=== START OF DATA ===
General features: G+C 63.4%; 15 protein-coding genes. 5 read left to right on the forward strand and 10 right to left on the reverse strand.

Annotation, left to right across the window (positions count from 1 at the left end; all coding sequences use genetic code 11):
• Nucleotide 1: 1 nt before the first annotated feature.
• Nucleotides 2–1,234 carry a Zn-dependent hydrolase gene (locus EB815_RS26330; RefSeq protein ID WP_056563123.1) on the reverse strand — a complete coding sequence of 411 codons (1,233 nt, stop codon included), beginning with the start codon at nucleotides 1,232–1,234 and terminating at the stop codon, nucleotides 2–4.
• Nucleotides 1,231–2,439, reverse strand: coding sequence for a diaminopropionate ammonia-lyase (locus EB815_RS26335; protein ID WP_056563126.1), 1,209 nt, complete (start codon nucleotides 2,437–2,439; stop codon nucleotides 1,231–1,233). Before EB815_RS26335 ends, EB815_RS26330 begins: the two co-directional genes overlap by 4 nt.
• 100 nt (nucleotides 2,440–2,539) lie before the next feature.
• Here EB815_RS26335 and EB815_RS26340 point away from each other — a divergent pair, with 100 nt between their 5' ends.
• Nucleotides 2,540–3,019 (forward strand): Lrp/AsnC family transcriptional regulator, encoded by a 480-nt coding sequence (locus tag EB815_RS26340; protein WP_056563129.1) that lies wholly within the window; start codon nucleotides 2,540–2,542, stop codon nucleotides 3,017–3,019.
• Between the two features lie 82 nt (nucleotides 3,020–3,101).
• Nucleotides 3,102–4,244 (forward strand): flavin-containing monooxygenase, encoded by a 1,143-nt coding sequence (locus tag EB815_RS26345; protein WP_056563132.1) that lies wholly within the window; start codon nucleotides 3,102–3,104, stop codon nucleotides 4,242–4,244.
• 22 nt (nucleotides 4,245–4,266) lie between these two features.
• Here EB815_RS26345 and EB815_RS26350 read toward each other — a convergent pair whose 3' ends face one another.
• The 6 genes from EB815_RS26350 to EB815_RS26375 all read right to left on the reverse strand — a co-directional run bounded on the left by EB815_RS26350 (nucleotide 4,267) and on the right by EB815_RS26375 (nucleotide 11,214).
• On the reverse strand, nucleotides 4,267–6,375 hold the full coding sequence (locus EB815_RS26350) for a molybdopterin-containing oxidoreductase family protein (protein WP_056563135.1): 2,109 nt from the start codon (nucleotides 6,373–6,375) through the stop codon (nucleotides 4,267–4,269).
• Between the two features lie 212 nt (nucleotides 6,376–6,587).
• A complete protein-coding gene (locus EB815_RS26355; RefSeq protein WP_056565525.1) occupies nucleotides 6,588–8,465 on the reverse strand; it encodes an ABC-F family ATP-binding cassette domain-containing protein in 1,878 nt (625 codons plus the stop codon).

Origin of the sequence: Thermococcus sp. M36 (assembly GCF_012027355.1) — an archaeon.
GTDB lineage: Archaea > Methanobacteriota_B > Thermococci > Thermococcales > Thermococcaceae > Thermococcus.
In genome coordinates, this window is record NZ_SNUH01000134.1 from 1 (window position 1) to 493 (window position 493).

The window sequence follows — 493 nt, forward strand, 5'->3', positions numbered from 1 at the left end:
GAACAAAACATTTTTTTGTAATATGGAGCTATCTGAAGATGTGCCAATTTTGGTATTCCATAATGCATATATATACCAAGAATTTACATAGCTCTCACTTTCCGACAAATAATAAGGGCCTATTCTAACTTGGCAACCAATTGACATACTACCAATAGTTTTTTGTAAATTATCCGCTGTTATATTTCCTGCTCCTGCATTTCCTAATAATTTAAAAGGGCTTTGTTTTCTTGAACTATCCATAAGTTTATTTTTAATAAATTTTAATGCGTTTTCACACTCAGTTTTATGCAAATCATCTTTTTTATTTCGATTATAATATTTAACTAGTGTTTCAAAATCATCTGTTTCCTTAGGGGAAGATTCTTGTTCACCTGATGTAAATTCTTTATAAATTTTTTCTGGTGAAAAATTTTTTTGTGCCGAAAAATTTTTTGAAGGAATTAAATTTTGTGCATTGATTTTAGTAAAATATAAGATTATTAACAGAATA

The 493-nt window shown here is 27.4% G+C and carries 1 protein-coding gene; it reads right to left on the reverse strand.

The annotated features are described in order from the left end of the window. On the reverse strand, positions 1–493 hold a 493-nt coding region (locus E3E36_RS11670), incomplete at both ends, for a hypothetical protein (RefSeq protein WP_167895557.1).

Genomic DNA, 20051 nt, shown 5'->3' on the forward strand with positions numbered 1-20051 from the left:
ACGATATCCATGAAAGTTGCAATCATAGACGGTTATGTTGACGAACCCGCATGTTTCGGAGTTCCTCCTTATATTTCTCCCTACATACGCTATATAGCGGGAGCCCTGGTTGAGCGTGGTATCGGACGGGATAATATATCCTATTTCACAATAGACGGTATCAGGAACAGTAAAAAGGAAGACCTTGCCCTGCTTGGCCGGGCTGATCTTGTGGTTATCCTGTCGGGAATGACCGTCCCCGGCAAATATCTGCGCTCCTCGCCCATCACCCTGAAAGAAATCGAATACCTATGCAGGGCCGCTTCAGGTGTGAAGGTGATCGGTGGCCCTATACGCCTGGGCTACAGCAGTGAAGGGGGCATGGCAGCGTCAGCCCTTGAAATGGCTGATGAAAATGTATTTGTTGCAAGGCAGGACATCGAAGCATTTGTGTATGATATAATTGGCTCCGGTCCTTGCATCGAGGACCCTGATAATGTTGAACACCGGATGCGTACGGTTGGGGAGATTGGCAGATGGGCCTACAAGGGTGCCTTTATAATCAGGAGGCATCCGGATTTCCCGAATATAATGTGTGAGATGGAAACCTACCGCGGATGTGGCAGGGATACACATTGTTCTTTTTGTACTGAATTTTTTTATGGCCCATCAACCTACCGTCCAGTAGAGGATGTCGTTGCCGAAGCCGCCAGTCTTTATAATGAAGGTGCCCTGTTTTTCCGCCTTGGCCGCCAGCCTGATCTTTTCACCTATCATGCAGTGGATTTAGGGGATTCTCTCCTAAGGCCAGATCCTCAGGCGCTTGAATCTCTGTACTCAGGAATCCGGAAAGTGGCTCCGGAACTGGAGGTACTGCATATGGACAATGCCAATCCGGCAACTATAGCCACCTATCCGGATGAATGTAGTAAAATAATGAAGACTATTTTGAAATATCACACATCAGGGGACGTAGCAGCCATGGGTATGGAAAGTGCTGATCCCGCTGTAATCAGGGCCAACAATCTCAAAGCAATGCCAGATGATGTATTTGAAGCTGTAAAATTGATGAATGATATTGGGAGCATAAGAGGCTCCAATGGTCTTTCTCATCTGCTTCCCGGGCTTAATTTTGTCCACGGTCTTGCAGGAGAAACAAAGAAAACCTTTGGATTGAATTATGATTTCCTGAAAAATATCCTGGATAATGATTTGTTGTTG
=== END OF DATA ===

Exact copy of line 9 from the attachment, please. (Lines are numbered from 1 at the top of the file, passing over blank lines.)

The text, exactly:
• Between the two features lie 82 nt (nucleotides 3,020–3,101).